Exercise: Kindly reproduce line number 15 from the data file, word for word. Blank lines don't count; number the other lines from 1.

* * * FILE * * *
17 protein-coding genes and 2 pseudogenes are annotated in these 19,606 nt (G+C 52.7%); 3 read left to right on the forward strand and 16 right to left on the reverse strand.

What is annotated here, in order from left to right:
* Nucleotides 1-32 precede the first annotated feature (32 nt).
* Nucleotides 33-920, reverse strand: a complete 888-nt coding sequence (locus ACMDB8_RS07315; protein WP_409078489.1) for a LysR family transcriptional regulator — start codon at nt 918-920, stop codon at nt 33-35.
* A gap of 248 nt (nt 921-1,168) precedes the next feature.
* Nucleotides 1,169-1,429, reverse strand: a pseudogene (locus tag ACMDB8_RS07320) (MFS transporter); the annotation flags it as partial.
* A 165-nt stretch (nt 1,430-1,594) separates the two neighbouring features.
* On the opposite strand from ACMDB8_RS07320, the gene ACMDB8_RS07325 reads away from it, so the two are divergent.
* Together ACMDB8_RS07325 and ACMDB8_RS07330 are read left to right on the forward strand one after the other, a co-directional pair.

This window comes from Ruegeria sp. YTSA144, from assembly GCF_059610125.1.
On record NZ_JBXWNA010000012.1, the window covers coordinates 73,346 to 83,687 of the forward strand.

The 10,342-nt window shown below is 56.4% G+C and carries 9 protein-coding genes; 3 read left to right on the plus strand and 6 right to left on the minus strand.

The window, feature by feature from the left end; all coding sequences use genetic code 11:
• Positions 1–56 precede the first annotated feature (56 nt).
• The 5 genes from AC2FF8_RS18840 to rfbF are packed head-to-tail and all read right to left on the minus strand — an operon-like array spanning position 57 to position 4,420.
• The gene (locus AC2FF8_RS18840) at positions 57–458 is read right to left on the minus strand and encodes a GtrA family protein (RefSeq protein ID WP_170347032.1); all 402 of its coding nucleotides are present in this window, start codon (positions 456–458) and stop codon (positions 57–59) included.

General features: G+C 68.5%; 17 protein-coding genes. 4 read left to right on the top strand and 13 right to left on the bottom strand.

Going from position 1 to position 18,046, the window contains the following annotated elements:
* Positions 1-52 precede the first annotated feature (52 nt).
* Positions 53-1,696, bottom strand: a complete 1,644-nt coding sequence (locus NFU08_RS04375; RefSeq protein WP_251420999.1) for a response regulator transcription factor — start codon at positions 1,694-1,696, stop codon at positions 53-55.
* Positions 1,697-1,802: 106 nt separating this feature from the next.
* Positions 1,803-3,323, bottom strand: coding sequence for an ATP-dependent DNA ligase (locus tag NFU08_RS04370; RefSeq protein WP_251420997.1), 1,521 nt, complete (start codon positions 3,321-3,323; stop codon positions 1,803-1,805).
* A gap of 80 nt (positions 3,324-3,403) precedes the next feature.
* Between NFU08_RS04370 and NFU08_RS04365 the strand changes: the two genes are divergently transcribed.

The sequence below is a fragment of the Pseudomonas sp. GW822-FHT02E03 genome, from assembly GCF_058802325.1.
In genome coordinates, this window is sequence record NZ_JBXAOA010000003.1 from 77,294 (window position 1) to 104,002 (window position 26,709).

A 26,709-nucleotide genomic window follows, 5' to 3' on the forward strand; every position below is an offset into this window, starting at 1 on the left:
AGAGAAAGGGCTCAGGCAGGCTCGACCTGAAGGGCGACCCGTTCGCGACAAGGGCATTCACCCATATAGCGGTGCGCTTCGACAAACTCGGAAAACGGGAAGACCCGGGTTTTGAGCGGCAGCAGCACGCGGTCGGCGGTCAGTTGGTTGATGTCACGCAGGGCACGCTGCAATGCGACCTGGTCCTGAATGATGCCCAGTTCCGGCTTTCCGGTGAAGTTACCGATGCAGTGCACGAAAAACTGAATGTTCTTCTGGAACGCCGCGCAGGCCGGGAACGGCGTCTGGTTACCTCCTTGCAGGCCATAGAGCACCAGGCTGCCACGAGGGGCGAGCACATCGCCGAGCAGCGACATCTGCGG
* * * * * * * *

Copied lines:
• The 5 genes from AC2FF8_RS18840 to rfbF are packed head-to-tail and all read right to left on the minus strand — an operon-like array spanning position 57 to position 4,420.